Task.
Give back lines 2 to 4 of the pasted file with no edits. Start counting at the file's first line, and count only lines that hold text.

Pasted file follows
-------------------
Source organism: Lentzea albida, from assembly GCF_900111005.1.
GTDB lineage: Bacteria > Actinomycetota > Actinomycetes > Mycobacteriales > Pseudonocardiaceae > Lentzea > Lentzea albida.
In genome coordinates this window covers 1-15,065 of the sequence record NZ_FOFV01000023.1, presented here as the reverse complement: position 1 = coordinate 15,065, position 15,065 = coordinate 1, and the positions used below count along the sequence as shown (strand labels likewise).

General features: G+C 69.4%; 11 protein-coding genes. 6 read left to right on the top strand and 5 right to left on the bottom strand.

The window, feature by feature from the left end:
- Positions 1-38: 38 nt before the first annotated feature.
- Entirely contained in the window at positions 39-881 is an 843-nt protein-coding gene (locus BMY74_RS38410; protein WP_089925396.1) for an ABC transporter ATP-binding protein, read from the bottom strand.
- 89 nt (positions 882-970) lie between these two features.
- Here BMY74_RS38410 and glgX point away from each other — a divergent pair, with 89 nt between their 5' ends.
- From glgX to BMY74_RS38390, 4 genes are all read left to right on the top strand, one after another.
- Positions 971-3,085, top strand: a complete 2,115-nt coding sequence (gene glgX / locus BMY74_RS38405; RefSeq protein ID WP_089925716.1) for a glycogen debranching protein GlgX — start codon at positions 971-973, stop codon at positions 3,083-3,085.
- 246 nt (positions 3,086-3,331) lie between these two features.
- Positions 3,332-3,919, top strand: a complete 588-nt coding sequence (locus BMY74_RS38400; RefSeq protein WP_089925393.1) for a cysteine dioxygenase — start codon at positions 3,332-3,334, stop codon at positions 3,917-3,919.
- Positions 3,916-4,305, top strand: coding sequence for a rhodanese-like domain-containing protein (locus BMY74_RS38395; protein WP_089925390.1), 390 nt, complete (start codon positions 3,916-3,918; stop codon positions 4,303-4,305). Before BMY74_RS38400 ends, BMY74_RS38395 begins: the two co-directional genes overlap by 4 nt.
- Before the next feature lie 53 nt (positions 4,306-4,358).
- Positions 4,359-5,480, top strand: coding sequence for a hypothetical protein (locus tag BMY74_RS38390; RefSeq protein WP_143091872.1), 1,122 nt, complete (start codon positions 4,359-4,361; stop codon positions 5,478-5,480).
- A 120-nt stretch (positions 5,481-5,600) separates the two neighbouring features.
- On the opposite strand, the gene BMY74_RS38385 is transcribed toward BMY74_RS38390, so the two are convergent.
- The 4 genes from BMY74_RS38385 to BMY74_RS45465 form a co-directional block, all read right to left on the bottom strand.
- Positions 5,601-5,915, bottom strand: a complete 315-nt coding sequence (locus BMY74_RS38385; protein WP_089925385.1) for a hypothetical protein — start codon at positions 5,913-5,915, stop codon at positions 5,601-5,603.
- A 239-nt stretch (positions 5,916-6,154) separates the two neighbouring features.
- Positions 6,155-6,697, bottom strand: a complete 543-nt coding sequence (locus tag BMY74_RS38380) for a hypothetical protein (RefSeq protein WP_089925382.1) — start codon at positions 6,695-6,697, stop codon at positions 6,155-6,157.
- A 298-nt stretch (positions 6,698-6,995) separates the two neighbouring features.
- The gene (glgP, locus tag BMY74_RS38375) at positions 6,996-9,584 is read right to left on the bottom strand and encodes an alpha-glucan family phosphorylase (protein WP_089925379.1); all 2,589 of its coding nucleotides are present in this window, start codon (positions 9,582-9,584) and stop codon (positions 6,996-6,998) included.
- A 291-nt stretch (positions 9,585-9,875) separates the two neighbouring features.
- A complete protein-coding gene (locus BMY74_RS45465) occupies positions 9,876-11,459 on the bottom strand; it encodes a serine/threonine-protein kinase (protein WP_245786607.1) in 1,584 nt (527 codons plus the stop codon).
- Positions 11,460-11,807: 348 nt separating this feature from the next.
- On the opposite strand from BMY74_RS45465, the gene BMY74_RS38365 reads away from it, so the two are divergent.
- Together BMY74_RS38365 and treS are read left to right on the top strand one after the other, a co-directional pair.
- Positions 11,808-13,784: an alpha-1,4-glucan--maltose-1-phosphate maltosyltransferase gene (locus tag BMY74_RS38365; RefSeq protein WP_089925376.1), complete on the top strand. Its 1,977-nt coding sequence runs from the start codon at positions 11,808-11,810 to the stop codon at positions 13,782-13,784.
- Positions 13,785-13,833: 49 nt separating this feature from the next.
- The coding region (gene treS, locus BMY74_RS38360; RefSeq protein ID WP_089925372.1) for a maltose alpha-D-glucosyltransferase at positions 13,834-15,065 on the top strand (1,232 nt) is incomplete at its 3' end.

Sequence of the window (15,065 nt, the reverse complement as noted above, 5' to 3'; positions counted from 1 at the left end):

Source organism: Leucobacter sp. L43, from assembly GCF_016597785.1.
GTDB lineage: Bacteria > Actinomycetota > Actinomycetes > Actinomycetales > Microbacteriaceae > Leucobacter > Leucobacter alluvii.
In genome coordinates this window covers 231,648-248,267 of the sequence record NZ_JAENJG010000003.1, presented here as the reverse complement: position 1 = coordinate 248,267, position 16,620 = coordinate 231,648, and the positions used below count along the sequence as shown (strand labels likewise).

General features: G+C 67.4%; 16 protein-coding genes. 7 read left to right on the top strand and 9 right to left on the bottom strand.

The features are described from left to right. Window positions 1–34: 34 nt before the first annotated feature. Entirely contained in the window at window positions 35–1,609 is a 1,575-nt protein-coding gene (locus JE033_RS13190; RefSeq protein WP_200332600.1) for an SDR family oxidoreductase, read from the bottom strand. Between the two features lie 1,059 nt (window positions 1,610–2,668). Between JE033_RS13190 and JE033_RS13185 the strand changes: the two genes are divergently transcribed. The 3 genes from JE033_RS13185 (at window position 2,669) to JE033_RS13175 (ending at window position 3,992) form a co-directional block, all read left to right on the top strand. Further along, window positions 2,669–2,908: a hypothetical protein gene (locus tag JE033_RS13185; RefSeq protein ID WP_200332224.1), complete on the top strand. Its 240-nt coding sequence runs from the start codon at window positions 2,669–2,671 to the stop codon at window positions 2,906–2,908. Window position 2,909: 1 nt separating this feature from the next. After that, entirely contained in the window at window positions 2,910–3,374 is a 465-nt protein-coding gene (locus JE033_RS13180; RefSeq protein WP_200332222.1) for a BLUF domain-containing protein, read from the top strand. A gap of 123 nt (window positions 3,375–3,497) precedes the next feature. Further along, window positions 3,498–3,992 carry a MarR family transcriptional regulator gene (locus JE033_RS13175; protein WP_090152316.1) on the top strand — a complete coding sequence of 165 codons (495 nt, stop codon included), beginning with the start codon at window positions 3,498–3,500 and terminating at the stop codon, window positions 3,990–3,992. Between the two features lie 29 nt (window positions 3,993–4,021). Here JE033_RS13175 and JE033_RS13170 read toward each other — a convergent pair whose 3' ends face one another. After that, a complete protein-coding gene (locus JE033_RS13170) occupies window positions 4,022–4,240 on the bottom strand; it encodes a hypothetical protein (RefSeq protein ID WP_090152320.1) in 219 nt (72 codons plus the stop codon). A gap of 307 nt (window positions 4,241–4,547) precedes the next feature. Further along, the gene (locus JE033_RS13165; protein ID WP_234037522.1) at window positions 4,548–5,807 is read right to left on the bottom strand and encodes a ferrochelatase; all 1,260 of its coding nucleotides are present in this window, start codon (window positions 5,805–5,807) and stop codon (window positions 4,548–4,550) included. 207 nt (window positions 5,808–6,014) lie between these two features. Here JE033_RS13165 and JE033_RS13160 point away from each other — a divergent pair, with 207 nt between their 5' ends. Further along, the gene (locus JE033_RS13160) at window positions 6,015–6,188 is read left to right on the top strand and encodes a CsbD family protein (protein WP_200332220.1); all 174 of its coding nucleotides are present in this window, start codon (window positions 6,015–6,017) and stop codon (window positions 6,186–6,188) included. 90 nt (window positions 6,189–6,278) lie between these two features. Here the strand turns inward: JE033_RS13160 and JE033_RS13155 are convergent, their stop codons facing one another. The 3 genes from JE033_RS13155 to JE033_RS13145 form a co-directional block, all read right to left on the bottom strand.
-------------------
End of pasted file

GTDB lineage: Bacteria > Actinomycetota > Actinomycetes > Mycobacteriales > Pseudonocardiaceae > Lentzea > Lentzea albida.
In genome coordinates this window covers 1-15,065 of the sequence record NZ_FOFV01000023.1, presented here as the reverse complement: position 1 = coordinate 15,065, position 15,065 = coordinate 1, and the positions used below count along the sequence as shown (strand labels likewise).

General features: G+C 69.4%; 11 protein-coding genes. 6 read left to right on the top strand and 5 right to left on the bottom strand.